Sherry Smith/Getty Images
Cailey Rizzo
April 16, 2018

In February, Bermuda made world headlines when it became the first nation in the world to repeal same-sex marriage. Just nine months after the British territory first legalized same-sex marriage, Governor John Rankin signed the Domestic Partnership Act (DPA) which revoked marriage rights for same-sex couples. The Rainbow Alliance of Bermuda decried the law, saying that it created “separate-but-equal status under the law.”

The passage of the DPA posed significant problems for Carnival cruises. Because of “longstanding law and custom,” ships registered in Bermuda (Carnival has several from P&O Cruises and Cunard ships) could perform legally binding weddings at sea. When same-sex marriage was passed in Bermuda, Carnival began offering wedding packages to same-sex couples.

But, with the passage of the DPA, Carnival can no longer perform same-sex marriage on Bermuda-registered ships, no matter where in the world the ship is when the wedding takes place.

Last week, Carnival Corporation released a statement that it would provide financial, civil and public relations support to OUTBermuda, an LGBTQ organization that submitted a summons to the Supreme Court of Bermuda declaring that the DPA is unconstitutional.

“While we always abide by the laws of the countries we sail to and from, we believe travel and tourism brings people and cultures together in powerful ways,” Carnival said in a statement. “As a result, we believe it is important to stand by the LGBTQ community in Bermuda and its many allies to oppose any actions that restrict travel and tourism.”

Immediately after the passage of the DPA, many Internet activists called to #BoycottBermuda by cancelling vacations, believing that the absence of tourism dollars would pressure the Bermuda government into reinstating same-sex marriage. The hashtag gained celebrity support from Ellen Degeneres, Patricia Arquette, and Suze Orman.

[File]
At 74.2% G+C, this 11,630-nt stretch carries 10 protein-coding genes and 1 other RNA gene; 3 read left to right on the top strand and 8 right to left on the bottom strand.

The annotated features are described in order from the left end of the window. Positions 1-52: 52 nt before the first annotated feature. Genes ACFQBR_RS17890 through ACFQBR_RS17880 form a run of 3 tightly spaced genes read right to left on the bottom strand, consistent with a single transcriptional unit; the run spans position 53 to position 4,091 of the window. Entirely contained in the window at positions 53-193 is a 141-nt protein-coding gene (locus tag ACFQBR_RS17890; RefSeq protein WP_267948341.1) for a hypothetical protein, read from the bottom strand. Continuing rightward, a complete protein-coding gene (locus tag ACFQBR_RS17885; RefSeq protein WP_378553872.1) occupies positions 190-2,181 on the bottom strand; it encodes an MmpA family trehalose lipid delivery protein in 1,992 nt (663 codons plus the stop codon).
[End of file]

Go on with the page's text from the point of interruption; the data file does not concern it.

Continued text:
However, some LGBTQ Bermudians believe that a boycott may not be the most effective manner to bring same-sex marriage back to the island territory, according to a report by Them.

“As a gay Bermudian, I actually feel pretty lucky,” Kevin Dallas, CEO of the Bermuda Tourism Authority, told Them last month. “The freedom, protections, and inclusivity we enjoy is something that, frankly, most LGBT communities aspire to. That doesn’t mean we don’t clearly still have some battles to wage, but life is actually pretty good for us.”

Same-sex civil ceremonies are still legal in Bermuda and the country’s Human Rights Act prohibits discrimination based on sexual orientation. The same is not true in many other Caribbean countries and territories — or even in many American states. In 28 states, it is still legal to fire someone solely because of their sexual orientation.

Bermuda’s reversal reflects the trajectory of one of our country’s most left-leaning states. California, the first state to legalize gay marriage in 2008, overturned the decision just a few months later in a ballot proposition. Gay marriage returned to the state in 2013 after the proposition was ruled unconstitutional by a federal court in 2010.

Bermuda’s Domestic Partnership Act will go into effect on June 1. OUTBermuda is hoping to be in court against the DPA in May.

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